The government’s new measures to crackdown on abuse of a scheme to simplify VAT could damage small businesses that remain tax compliant, a leading tax industry body has warned.
According to the Chartered Institute of Taxation (CIOT), the planned HMRC crackdown to tackle abuse of the VAT flat rate system (FRS) needs a major rethink, and the department has significantly underestimated the impact of its intended changes.
At the last Autumn Statement, chancellor Philip Hammond announced new measures to the FRS that would see businesses which fall into a new definition of a “limited cost trader” being required to pay a VAT rate of 16.5 per cent.
However, following recent allegations of widespread abuse of the scheme by some UK employment agencies and other types of business, HMRC intends to tackle the problem by changing the scheme.
It has been claimed some business owners have sought to set themselves up as a “limited cost trader” deliberately to benefit from both the more affordable FRS percentage as well as the NIC Employment Allowance, a tax break which saves businesses engaging in certain types of work as much as £3,000 a year in national insurance contributions.
If the HMRC crackdown goes ahead, business owners using or thinking of joining the FRS scheme will need to determine, probably quarterly, whether they are a limited cost trader and, if they are, will be required to pay the government 16.5 per cent of their earnings, as opposed the potentially lower rate applicable to their sector dictated by the NIC allowance.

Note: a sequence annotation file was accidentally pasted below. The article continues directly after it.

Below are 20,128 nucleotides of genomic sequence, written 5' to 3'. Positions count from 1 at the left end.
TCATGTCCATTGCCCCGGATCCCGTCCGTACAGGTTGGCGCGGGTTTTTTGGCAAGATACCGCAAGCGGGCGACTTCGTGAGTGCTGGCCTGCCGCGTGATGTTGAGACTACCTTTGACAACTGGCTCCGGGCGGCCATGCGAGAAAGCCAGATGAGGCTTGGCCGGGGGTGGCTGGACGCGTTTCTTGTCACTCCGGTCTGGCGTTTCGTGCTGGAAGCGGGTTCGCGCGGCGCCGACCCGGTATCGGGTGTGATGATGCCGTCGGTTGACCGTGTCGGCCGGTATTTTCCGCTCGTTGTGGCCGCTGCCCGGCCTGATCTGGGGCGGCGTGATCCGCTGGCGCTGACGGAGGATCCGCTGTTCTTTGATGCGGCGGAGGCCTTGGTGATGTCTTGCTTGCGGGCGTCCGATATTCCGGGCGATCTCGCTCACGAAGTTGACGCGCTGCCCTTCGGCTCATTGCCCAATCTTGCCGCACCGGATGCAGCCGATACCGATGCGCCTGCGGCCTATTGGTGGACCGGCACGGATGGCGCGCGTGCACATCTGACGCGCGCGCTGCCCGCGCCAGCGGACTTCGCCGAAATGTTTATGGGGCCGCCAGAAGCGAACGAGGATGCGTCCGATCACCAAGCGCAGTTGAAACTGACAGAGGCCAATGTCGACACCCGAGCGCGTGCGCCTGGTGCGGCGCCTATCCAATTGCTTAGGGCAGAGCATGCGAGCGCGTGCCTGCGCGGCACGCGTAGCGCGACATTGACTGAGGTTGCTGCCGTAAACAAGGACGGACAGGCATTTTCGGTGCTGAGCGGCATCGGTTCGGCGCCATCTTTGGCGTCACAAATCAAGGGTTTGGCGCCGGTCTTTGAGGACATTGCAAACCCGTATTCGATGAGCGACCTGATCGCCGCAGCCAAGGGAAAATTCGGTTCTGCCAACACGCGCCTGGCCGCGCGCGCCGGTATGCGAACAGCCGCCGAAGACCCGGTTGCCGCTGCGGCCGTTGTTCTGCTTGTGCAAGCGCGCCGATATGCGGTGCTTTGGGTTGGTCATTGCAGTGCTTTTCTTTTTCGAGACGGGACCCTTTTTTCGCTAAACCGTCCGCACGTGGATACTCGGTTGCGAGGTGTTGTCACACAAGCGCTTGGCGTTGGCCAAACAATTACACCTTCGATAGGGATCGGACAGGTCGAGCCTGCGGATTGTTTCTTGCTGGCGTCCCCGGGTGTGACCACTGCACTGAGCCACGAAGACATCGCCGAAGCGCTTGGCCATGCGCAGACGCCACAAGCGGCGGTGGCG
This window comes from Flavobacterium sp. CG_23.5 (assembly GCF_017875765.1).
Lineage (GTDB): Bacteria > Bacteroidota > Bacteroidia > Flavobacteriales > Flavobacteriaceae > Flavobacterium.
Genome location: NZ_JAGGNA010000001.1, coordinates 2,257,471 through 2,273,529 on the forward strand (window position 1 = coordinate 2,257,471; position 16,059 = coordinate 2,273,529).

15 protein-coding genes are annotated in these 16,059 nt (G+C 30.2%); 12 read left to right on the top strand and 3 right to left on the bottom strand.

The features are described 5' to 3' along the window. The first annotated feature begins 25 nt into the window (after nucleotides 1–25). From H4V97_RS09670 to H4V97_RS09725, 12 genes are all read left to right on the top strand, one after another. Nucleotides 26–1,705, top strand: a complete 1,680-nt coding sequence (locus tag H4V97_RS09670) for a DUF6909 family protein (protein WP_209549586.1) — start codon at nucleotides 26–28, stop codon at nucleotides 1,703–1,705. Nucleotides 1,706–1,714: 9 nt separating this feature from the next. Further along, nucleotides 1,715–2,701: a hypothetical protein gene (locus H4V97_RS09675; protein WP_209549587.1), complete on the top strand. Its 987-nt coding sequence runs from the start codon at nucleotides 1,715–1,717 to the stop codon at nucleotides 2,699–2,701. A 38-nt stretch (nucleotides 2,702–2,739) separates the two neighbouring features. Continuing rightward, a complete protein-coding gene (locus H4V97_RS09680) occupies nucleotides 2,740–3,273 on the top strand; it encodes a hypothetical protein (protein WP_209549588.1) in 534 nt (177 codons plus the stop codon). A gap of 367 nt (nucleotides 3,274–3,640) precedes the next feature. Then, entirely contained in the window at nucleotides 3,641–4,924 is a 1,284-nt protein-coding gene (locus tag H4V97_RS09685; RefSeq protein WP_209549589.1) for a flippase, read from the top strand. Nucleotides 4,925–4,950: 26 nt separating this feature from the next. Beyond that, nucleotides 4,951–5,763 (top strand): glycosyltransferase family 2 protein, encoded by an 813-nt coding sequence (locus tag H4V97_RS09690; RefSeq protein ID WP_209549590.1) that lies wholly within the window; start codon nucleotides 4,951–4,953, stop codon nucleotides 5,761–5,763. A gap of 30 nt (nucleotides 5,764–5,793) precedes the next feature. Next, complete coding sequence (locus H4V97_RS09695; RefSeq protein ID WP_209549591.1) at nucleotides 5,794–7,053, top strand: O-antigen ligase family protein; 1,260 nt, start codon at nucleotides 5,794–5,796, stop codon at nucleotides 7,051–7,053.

Due to its definition, most FRS businesses will need to determine whether they fall into the bracket of being a “limited cost trader” or not, with many at risk of fluctuating in and out of the 16.5 per cent rate.
Chairman at the CIOT, Peter Dylewski, warned of the complexities the government’s planned changes posed for small firms. “Small business owners will need considerable guidance from HMRC,” he said.
“Many will need to pay for additional accounting advice. One of the main challenges will be for businesses to understand whether they have acquired goods or services, which is often unclear for expenses such as computer software, electricity and gas and professional subscriptions.”
In a report, the CIOT predicted that to avoid being affected by the new 16.5 per cent VAT rate, many more business owners than the 4,000 anticipated by HMRC will choose to switch back to standard VAT accounting, and that the cost of doing this could be much more than the estimated £180 per business.
HMRC has been urged to rethink its position. Dylewski suggested that further investigation into alternative approaches, such as to restrict the FRS to businesses required to be registered for VAT, rather than those eligible, or tighten up the associated business rule, could protect small businesses.
“Targeted action against abuse of the FRS, which is masterminded by a relatively small number of businesses, is preferable to such wholesale changes,” he added.
“HMRC has significantly underestimated the collateral impact of these changes, both in terms of the number of businesses affected and the financial impact.”
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